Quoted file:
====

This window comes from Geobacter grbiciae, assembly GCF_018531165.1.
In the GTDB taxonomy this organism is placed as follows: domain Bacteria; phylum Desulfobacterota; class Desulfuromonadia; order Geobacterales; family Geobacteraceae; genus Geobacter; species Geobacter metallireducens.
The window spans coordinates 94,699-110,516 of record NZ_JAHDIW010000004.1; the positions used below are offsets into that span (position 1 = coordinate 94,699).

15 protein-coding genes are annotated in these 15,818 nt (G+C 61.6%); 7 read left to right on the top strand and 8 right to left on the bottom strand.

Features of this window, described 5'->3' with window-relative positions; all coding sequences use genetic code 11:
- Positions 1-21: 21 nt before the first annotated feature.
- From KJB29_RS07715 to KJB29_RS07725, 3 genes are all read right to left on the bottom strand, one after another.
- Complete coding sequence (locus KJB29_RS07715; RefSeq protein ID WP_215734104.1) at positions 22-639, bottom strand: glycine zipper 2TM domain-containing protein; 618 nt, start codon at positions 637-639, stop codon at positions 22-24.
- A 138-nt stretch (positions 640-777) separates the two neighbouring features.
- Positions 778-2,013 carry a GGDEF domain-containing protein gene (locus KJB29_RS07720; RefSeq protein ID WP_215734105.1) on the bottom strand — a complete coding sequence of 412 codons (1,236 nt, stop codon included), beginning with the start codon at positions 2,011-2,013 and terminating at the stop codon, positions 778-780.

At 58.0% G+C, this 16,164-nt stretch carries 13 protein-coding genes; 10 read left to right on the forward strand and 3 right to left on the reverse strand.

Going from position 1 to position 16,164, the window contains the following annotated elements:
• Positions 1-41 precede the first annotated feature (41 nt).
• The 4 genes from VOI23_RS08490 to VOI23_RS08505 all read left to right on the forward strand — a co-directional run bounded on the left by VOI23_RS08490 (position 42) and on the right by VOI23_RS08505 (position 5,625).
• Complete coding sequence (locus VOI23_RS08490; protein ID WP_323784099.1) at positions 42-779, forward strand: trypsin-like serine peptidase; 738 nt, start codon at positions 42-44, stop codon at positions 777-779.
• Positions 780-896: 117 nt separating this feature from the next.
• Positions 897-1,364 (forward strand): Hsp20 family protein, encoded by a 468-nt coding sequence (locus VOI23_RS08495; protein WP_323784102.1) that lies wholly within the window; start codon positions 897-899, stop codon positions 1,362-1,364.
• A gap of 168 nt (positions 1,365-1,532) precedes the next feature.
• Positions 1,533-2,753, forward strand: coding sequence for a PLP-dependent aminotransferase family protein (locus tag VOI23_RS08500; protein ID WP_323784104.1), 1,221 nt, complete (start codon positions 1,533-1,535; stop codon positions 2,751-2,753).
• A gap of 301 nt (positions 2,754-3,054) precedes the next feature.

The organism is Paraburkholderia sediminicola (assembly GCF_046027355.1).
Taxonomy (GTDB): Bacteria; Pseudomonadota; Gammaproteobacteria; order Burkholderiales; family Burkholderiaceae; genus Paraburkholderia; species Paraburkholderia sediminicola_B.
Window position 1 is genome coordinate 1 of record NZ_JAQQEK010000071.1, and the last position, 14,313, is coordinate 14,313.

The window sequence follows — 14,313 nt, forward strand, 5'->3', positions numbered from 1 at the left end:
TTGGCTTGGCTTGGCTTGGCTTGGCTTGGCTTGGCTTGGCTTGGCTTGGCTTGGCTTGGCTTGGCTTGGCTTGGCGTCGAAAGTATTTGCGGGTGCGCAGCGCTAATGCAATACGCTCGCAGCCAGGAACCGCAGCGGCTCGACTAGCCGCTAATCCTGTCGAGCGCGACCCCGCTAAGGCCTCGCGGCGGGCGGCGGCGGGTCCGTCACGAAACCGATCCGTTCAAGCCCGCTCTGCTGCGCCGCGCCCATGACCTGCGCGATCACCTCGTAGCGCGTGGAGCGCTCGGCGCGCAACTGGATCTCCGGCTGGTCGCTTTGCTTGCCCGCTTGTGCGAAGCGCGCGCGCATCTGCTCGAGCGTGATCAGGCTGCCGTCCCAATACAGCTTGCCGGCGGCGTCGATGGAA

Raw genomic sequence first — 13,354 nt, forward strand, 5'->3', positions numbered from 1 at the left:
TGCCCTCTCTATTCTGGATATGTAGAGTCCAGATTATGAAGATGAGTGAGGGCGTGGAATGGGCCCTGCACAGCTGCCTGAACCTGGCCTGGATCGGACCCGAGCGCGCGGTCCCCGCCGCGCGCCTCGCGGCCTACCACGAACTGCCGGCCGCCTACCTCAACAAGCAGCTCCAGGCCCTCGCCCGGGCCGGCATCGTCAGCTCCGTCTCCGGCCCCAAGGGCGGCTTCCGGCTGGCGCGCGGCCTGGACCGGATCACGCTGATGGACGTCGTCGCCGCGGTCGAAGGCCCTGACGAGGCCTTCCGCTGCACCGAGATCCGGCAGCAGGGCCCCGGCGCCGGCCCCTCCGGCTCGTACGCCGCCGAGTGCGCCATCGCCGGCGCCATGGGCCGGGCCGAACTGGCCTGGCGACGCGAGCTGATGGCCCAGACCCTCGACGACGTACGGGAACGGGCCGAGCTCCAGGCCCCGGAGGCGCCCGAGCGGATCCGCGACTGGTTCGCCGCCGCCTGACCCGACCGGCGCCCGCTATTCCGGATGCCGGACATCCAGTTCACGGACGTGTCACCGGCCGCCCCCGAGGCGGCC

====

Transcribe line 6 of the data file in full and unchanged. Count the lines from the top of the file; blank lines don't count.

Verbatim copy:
- Positions 1-21: 21 nt before the first annotated feature.